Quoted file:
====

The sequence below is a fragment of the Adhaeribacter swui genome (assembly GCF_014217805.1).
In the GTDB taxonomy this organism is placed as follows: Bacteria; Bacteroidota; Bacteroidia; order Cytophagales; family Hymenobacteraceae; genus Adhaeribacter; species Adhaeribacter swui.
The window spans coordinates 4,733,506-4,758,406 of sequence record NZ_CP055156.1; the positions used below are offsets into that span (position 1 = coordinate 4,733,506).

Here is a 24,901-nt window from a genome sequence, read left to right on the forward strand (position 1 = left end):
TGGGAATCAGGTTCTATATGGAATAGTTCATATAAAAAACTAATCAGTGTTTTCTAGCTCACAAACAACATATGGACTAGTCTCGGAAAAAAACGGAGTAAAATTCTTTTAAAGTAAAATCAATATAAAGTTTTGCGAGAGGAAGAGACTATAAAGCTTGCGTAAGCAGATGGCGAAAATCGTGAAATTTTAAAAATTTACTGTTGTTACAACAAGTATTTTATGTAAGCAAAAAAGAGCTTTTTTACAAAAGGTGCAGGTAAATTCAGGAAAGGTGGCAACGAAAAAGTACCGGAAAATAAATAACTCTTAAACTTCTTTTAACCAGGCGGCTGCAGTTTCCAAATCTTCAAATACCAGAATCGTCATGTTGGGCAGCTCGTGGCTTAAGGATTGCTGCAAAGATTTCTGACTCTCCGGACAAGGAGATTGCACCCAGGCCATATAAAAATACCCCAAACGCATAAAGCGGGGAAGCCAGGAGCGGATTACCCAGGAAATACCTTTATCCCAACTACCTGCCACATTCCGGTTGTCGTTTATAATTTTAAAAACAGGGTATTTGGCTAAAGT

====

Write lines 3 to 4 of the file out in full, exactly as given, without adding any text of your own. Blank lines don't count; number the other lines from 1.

The window spans coordinates 4,733,506-4,758,406 of sequence record NZ_CP055156.1; the positions used below are offsets into that span (position 1 = coordinate 4,733,506).

Here is a 24,901-nt window from a genome sequence, read left to right on the forward strand (position 1 = left end):